Spooky Places in Scotland

Steeped in a history prolific with clan battles, bloodshed and monarchs in exile, it's little wonder that Scotland is the self-proclaimed 'most haunted country in Britain.' Her spectral moors are littered with ruinous forts of a forgotten age; her city streets darkened by grisly tales of body snatching and her most beautiful scenery marred by the bloodshed of Jacobite Rebellion. Teeming with eerie castles, haunted inns and ancient burial grounds dating back to Pictish occupation, you're never far from a spooky place in Scotland - if you know where to find them!


Memorial stone - flckr - spentrailsCulloden Moor, Inverness
Hemmed by the wild and beautiful moorlands of the Highlands, Inverness bears little semblance to a city once embroiled in the Jacobite Uprising of 1745. Just miles beyond these city walls lies Culloden Moor; a vast expanse of boggy lowland and marshes - the epitome of Scottish wild country. Sightings of spectral figures and headless horsemen have fed many a local yarn, yet none are quite so chilling as that of the phantom army; ghosts of the last Jacobite Rebellion to be fought on British soil. Legend has it that every year on 16th April, the tortured souls of 2,000 men return to Culloden Battlefield, tormented by their 18th Century defeat at the hands of the English. Locals tell of deathly wails and angry chants, carried downwind to the tiny villages of Balloch and Little Cantray, as well as a haunting mirage of the Rebellion, primed and ready to charge. cottages.


Goblin Ha, Gifford, East Lothian
Enshrouded by a pocket of dense woodland mere miles from historic Edinburgh, lies a formidable 13th Century castle with a disturbing satanic past. Commissioned by the Spiritualist baron Lord Hugo de Giffard in 1273, it is alleged the crumbling fortress may have been the handiwork of hobgoblins, with whom the practising warlock supposedly struck a deal for his soul. Little remains of the original fortress, however, at the heart of these gloomy ruins lies a subterranean network of passageways and chambers, leading to a grandiose Gothic hall. During the 15th Century, it is said a group of local children ventured into the chasmic tunnels keen to explore. They were never seen again.   Holiday rentals in East Lothian.


Glamis Castle - flckr - Ed.wardGlamis Castle, By Forfar, Angus
Seat of the Bowes Lyon family for over 600 years, stately Glamis Castle (near Angus) is reputed to be a hotbed for ghostly sightings and things that go bump in the night. Allegedly the inspiration for Shakespeare's murderous curtain-raiser 'Macbeth', Glamis was also the setting for the mystery disappearance of 'Earl Beardie' in 1453. It is alleged he retired to a secret room following an argument with his host, there to begin a game of cards 'that will last until Domesday, or until the Devil himself comes by'. A hooded figure is said to have came a knocking at the house that very same night - supposedly the devil with whom Beardie gambled his soul. Little is known of the secret room's location, however a strange knocking, laughter and barely audible muttering have been heard echoing throughout the castle. Reasoning for the strange paranormal phenomena has also been attributed to the first son of the 11th Earl, locked away at birth due to horrible deformity. Some say the heir remains confined to his cell crying for freedom, even in death. Holiday cottages Angus.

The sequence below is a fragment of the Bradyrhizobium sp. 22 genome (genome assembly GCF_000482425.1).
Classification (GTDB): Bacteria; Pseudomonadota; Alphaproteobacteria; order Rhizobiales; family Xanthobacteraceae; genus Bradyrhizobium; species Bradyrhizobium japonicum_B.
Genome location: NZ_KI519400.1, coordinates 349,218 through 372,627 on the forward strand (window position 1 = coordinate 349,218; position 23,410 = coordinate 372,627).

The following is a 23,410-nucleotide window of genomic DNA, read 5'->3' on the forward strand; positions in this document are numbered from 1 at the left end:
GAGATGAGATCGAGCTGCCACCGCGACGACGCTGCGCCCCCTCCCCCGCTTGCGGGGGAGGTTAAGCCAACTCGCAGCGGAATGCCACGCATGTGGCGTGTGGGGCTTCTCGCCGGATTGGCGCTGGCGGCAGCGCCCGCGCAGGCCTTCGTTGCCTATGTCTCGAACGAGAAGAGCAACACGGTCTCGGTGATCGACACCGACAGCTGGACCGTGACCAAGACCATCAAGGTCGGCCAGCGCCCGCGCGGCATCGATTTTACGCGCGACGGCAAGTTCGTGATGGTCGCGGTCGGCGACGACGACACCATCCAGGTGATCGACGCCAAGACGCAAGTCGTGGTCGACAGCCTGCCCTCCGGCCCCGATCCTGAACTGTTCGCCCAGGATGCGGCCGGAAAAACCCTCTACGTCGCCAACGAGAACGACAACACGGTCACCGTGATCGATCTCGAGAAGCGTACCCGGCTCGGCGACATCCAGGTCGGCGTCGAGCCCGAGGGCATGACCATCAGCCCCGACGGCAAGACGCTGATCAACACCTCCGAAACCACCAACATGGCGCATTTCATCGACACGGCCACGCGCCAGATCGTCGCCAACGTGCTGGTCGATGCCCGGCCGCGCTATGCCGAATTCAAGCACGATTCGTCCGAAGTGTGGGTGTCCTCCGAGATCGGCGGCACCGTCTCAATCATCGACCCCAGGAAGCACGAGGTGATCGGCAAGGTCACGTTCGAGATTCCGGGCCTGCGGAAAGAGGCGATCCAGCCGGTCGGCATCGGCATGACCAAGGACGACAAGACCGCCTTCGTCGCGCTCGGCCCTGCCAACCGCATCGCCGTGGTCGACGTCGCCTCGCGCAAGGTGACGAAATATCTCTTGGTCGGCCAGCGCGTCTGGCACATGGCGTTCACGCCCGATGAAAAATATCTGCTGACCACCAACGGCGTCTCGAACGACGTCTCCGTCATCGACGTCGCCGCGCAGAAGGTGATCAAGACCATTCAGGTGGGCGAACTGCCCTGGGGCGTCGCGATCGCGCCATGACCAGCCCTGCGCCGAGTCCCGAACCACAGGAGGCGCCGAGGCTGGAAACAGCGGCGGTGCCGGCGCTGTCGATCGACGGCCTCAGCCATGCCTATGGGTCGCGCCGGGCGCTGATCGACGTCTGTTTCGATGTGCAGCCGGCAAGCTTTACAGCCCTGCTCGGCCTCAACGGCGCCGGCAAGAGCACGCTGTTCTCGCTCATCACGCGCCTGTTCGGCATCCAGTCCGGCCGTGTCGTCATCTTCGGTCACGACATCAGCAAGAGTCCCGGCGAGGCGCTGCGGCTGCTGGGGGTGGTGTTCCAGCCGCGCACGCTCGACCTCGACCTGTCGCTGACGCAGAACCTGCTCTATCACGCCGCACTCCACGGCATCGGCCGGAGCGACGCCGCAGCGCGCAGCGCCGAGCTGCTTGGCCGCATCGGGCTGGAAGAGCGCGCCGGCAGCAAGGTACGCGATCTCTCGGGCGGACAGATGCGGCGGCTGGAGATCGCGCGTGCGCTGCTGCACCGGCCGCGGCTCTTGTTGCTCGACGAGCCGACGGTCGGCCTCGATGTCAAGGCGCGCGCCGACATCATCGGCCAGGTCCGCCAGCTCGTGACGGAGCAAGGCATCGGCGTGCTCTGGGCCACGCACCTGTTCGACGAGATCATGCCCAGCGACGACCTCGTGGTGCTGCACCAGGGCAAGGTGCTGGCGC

hermitage castle - flckr - xiffyHermitage Castle, Roxburghshire, Scotland
A strategic Border stronghold from the 13th Century, Hermitage Castle still evokes a sense of awe from every aspect. Hermitage is dogged by tales of many a spectre said to haunt the keep, notably that of William de Soulis, a warlock executed at nearby Nine Stane Rigg Circle for crimes of witchcraft and regicide. De Soulis' familiar Robin Redcap is said to have cast a spell for the warlock, protecting him from being bound by rope, or harmed by cast steel. By order of King Robert I, William de Soulis was wrapped in lead at Nine Stane Rigg and boiled to death within a cauldron. Locals affirm his chilling screams have been heard echoing within the castle walls - even to this day.

If the cries of a ghost once burnt alive aren't enough to chill the marrow, Hermitage Castle also boasts a famous royal resident - none other than Mary Queen of Scots. Her links with Hermitage date back to the 1560's when her third husband James Hepburn acquired the estate. Upon her return to Jedburgh after visiting one weekend, the Scottish Queen was thrown from her horse, subsequently suffering a head injury and a bout of pneumonia. She also lost a gold French watch in the bog and it is said her headless ghost still wanders the lonely marshland, searching for her prized possession.  Roxburghshire cottages.



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